Campaigns without end: Today’s presidential marathons took root in 1968
He’s back. And he’s been back. And back and back and back.
Since June 28, 2017 — 1,224 days before election day — former Rep. John Delaney has been campaigning for president. He’s been in Iowa, the site of the first contest of the 2020 election, 24 times. He’s done 250 campaign events and already visited all of Iowa’s 99 counties. All that with the election still 20 months away.
The Maryland Democrat — who hardly registers in polls in Iowa or New Hampshire, where he has made 14 campaign trips — gives new meaning to the notion of the loneliness of the long-distance runner. But he also is a symbol of a presidential-campaign system that has spiraled out of control, a nearly permanent campaign that stretches ever longer in its effort to appeal to an electorate that seems ever more cynical of politics and ever more impatient with the totems of modern campaigning.
“We don’t have nomination decisions made in the smoke-filled room anymore,” said Geoffrey Cowan, USC professor and the author of a book on Theodore Roosevelt’s 1912 White House campaign, widely regarded as responsible for the beginning of presidential primaries. “In that world you didn’t have to raise money and the bosses made the decisions. But now people have to build their constituencies among donors and volunteers.”
Barbara Trish, a political scientist at Grinnell College in central Iowa, summed up campaigning here this way: “These are no longer job interviews. They’re long courtships where people get to know the candidates as if they were dating.”
With six offices in Iowa and 20 paid staffers, Delaney has a rationale for what might seem like an irrational undertaking. He’s so much an underdog that his only chance is a daily grind of events in remote crossroads; in the last five weeks he campaigned in two towns with fewer than 3,800 people. And while Al Smith and Hubert H. Humphrey practiced the politics of joy, Delaney’s quest might be described as the politics of perseverance.
“I have the right vision and the right ideas, but not enough people know me,” he said before a forum in the Iowa Veterans Home here, “so I’m taking advantage of the long campaign and using every day to build support.’’
If the reaction to the long campaign in the United States is impatience, the perception beyond our borders is incredulity.
“We’re a G-7 country, and we manage to get an election started and finished in six weeks,” said Andrew Potter, a professor at Montreal’s McGill Institute for the Study of Canada.
“You have to find a better way to choose your leaders,” said Lawrence Goldman, a leading British scholar who taught American history at Oxford University. “It’s a much smaller operation here and the money is so much smaller, but we do this so much more efficiently.”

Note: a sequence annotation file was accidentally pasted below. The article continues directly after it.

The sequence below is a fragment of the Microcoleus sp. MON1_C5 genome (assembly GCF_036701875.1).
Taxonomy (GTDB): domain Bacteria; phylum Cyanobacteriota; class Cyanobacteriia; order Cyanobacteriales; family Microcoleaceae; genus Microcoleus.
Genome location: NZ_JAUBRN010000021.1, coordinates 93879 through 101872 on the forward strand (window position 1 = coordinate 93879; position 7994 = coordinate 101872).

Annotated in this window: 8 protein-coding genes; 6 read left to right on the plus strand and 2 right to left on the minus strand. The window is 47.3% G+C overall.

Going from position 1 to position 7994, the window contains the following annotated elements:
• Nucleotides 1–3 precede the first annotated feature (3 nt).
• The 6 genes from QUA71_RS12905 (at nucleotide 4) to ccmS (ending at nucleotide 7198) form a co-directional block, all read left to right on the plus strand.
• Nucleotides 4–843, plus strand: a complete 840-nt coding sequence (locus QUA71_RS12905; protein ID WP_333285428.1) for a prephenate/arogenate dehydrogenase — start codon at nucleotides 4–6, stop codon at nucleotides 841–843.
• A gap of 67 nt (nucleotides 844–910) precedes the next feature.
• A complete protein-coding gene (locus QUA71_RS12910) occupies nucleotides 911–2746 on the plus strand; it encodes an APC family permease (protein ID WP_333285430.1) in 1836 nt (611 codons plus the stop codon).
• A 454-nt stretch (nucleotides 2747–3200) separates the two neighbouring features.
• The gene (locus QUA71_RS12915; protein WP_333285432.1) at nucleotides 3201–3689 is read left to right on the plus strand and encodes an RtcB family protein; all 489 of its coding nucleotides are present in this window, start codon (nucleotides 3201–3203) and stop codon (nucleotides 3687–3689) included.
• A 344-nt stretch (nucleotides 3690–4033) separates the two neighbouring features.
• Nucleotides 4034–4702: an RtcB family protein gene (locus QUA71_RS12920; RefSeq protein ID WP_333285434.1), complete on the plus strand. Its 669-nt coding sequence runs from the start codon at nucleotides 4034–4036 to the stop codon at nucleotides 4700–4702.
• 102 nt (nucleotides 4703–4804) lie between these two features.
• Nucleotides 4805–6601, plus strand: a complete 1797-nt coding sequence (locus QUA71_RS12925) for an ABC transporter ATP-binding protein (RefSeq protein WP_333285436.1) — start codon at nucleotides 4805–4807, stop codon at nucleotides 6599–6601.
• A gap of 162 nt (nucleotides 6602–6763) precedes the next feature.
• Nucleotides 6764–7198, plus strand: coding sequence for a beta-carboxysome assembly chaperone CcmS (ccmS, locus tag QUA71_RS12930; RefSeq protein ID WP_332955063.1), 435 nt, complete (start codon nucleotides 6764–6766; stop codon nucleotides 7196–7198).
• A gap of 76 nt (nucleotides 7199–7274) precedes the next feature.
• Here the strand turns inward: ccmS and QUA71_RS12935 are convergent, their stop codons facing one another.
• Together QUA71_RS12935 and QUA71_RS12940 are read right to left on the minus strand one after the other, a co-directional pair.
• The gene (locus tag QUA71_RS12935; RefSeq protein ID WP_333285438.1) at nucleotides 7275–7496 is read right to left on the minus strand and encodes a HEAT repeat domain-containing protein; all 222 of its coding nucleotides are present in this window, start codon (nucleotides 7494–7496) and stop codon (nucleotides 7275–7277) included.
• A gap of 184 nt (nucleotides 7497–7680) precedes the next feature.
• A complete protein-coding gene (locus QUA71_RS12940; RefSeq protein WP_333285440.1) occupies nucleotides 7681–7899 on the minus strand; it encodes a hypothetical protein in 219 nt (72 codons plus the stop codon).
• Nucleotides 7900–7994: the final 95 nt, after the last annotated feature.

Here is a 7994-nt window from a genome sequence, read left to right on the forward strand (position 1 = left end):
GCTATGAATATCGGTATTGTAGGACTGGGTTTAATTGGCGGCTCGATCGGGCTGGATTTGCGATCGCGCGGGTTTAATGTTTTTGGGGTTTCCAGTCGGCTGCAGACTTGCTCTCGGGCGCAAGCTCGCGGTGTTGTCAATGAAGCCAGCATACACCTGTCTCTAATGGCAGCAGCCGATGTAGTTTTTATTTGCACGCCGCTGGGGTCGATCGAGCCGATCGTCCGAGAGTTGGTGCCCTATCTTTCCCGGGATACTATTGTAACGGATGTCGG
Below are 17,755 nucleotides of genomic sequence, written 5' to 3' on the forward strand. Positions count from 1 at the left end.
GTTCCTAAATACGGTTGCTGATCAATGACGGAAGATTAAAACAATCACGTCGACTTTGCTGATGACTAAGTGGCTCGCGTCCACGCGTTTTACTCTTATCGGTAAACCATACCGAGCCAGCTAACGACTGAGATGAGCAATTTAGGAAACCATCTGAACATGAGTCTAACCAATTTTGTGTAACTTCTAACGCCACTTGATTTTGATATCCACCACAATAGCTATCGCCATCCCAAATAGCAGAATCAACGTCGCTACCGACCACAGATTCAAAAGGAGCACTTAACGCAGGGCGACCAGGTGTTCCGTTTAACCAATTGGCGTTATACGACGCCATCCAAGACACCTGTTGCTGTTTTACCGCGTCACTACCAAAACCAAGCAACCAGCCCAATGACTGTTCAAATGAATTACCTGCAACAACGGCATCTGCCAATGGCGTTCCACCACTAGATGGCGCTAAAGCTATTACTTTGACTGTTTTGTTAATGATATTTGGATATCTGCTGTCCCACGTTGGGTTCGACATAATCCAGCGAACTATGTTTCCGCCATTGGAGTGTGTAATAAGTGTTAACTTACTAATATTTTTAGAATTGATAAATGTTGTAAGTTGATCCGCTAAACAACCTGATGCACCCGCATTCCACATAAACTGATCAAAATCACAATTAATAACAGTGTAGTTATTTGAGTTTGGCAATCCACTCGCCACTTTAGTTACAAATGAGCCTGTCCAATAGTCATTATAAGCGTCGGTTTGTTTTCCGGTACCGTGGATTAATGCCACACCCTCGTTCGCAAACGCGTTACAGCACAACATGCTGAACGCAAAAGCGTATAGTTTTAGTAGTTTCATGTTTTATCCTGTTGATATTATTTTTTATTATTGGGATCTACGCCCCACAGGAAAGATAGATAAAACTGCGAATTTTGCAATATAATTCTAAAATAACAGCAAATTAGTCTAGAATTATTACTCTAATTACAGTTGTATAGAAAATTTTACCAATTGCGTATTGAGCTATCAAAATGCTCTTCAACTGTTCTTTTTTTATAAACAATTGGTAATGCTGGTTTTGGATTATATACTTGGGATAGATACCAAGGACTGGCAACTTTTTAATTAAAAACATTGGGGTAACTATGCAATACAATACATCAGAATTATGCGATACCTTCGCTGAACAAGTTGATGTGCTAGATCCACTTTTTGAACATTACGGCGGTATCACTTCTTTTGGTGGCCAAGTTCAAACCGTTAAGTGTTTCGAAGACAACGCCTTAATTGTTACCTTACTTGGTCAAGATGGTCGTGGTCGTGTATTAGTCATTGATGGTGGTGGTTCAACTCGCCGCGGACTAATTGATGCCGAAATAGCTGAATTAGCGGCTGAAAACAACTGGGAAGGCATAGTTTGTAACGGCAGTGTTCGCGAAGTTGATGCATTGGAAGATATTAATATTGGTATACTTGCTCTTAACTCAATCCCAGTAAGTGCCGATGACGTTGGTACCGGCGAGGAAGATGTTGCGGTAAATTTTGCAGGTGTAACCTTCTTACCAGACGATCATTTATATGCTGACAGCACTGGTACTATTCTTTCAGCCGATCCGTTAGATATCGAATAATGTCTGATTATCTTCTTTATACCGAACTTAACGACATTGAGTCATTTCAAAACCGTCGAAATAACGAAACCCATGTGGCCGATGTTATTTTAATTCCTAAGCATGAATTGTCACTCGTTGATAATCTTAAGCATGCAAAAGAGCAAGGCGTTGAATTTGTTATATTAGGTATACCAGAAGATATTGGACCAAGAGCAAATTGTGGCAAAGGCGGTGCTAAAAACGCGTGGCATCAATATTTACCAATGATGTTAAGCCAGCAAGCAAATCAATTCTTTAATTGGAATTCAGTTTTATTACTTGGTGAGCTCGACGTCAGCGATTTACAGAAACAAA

The Democratic National Convention isn’t until July 13, 2020, but as many as two dozen potential contenders are looking for an advantage in Iowa, hoping to win the most committed and connected aides and activists, and calculating that animus for Donald J. Trump makes their early entreaties welcome.
“I’m here early because I feel so passionately the president is taking us in the wrong direction,” New York Sen. Kirsten Gillibrand said after addressing several hundred anti-Trump Iowans in a Iowa City restaurant. “I want to start to meet people as early as possible.”
One of the people she met was University of Iowa freshman Teagan Roeder, who has heard stump speeches from a handful of presidential candidates. “This is a very competitive election,” he said, “and it’s important to get out there as soon as possible and to make the case for as long as possible.”
Though Andrew Jackson’s 1828 campaign arguably began the very day the legendary “corrupt bargain” catapulted his rival, John Quincy Adams, into the White House in 1825, prolonged presidential campaigns are a recent phenomenon.
In the 1960 election — the one political scientists generally mark as the beginning of modern politics — Sen. John F. Kennedy of Massachusetts, the eventual winner, began his campaign on the second day of the election year itself, only three days after his principal rival, Sen. Humphrey of Minnesota, announced on Dec. 30, 1959. As recently as 1968, candidate campaign announcements for Republican contenders came an average of 136 days before the nominating convention.
“There are no rules, so you can start campaigning for president years before an election if you want to,” said former Massachusetts Gov. Michael S. Dukakis, the Democrats’ 1988 nominee. “Sure, elections are too long, but this time we need a long campaign. It’s an incredible opportunity for Democrats to run a 50-state campaign to defeat this guy in the White House, and you’ll need a long campaign to reach all 50 states with the message.”
The long campaign has its origins in the overhaul of campaign rules that followed the 1968 election. Under the leadership of Sen. George S. McGovern of South Dakota and Rep. Donald M. Fraser of Minnesota, the Democrats — dispirited by their loss to Richard Nixon and fearful the party was being torn apart by rebellious factions who felt betrayed by Humphrey’s nomination at a raucous convention in Chicago — gave fresh emphasis to presidential primaries and high-participation caucuses.
McGovern won his party’s nomination in 1972 but lost to Nixon in a 49-state landslide. It wasn’t until the next election, in 1976, that the full implications of the new party rules — eventually generally adopted by the Republicans as well — had consequences.
Former Georgia Gov. Jimmy Carter saw the opening created by the rules and trudged for months through Iowa, winning precinct caucuses that were so unimportant four years earlier that not a word about the contest appears in any of the classic chronicles of that campaign, Theodore H. White’s “Making of the President 1972,” Tim Crouse’s “The Boys on the Bus” and Hunter S. Thompson’s “Fear and Loathing on the Campaign Trail ’72.”